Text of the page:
Another feature to this year's symposium that will add to the Jones lore that will be enhanced with the publication of James Jones and The Handy Writers' Colony by George Hendrick, Helen Howe and Don Sackrider is a reading or production of The Last Retreat, a play based in a writing colony by Jon Shirota, the last member of the Handy Writers' Colony and author of several plays and the novels, Lucky Come Hawaii and Pineapple White.

In addition to hosting the Paris symposium in 2002 and helping to plan it, the American University in Paris Vice President and Dean Michael Vincent has written that "we are sincerely interested in your proposal and, in the interval since our last communication, we have investigated various resource issues and recruited a host committee of interested faculty who will be invaluable in providing assistance in planning the symposium."

Continuing, Vincent said, "Some complementary activities have been proposed, such as a walking tour of Paris sites frequented by Jones and other American literary expatriates, and a wine and cheese reception at the Abbey Bookshop, where Kaylie Jones has done a reading. Other events are limited only by time and, of course, budget."

The American Council for International Study will be offering air fare, hotel and some ground transportation at group rates for symposium attendees from the Society.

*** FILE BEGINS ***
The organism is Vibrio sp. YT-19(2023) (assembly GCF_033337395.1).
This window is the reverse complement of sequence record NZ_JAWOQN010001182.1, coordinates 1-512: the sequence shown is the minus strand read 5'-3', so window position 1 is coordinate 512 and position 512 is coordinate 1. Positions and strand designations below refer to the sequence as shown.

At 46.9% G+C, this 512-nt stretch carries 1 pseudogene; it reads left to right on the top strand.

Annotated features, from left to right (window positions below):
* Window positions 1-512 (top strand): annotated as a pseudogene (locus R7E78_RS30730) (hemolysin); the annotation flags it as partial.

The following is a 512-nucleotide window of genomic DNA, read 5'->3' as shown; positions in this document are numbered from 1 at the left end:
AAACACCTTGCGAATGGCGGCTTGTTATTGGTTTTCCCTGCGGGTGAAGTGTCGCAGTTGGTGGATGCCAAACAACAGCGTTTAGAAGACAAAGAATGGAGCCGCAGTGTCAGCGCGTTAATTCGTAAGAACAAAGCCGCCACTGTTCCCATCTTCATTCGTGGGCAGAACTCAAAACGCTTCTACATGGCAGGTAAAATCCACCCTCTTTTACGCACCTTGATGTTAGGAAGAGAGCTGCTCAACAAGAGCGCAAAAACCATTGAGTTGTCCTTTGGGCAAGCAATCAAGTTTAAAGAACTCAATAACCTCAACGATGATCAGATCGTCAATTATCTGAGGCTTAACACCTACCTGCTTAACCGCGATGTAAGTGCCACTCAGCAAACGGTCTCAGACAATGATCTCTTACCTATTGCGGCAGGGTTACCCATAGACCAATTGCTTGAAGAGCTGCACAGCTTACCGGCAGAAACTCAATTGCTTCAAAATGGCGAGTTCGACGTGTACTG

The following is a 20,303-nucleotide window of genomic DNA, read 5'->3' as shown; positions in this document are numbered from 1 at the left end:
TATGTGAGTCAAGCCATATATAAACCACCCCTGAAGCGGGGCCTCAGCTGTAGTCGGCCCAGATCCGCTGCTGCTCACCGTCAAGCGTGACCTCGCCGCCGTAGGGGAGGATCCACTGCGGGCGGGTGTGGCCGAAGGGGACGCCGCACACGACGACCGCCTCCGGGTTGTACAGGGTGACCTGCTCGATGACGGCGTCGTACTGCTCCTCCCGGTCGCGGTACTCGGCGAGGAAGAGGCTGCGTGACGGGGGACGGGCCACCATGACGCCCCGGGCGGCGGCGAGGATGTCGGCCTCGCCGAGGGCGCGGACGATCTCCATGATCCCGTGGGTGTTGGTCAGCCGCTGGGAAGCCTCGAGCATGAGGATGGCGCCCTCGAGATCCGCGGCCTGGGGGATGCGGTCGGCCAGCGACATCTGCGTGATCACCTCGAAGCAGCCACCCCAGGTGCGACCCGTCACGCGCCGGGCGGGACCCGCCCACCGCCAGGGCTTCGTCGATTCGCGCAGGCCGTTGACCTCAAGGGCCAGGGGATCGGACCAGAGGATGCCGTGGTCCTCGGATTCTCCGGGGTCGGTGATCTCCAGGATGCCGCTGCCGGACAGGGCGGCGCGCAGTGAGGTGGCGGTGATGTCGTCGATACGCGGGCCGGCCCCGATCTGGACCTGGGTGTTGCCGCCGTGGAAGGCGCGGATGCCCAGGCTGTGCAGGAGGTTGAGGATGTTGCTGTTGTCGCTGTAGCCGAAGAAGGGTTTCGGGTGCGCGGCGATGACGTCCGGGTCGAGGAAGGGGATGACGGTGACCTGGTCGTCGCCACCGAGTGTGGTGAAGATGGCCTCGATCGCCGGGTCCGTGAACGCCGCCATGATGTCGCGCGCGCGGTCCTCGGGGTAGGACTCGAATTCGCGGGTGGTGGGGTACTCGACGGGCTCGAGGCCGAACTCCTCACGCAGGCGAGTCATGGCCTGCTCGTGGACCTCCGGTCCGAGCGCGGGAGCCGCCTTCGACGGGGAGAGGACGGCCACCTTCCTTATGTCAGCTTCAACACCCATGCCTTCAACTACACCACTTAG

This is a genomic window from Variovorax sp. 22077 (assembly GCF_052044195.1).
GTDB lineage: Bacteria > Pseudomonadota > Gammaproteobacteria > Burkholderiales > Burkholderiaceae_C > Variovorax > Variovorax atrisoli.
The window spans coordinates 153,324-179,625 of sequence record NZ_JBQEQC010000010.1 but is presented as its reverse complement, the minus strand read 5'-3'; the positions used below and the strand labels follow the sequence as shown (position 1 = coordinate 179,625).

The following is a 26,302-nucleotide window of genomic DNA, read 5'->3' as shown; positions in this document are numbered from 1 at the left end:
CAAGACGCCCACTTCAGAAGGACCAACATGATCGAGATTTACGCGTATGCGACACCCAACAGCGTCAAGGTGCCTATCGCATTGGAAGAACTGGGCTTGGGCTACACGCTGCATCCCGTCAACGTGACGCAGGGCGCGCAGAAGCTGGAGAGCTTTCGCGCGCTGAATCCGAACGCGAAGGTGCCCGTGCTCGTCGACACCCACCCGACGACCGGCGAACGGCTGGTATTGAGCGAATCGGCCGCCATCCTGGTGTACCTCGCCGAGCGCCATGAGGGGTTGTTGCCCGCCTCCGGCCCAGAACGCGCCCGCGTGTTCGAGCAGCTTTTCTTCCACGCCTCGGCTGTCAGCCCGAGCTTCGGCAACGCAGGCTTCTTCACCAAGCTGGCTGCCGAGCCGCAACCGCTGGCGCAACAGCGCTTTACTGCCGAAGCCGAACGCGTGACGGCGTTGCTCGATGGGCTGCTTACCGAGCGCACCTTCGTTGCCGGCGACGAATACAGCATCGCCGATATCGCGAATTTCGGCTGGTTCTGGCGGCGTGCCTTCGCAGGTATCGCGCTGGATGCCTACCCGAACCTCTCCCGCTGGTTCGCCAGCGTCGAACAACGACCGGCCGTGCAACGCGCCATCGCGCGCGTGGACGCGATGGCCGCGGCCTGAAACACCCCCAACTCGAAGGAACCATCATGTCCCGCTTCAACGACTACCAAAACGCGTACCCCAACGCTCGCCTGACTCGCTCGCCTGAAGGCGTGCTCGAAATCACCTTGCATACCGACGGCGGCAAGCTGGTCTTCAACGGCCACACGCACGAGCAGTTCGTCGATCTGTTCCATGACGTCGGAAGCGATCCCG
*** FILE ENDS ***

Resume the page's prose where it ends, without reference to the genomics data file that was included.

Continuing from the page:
-- Ray Elliott

2000 Symposium Provides Thoughtful Insights

The 10th annual James Jones Literary Society Symposium at the University of Illinois at Urbana-Champaign Library in Urbana, Ill. last October began with the recognition of two First Novel Fellowship winners.

Kaylie Jones introduced the 1999 First Novel Fellowship Award winner, Louise Wareham of New York City. Although the 1999 symposium was in June 1999 in Long Island, N.Y., the honor was not presented to Wareham until October 1999 when the winner was selected and the request made that she attend the 2000 symposium to be honored publicly and to read from her winning novel, Since You Ask.

"(The award) really helped me a lot," Wareham said at the 2000 symposium before reading a brief passage of her work. "(Since I actually got the award in October) I've been able to live with it for a while. It gave me the push I needed because I was getting a bit exhausted (with the writing). It's also given people a lot of respect for me."

Jones then introduced Stephen Policoff, also of New York, and presented the Society's first $5,000 award for the James Jones First Novel Fellowship for 2000. Policoff teaches writing at New York University and has a 5-year-old child, who kept walking around their home, saying, "Daddy won a pri-i-ze; Daddy won a pri-i-ze!"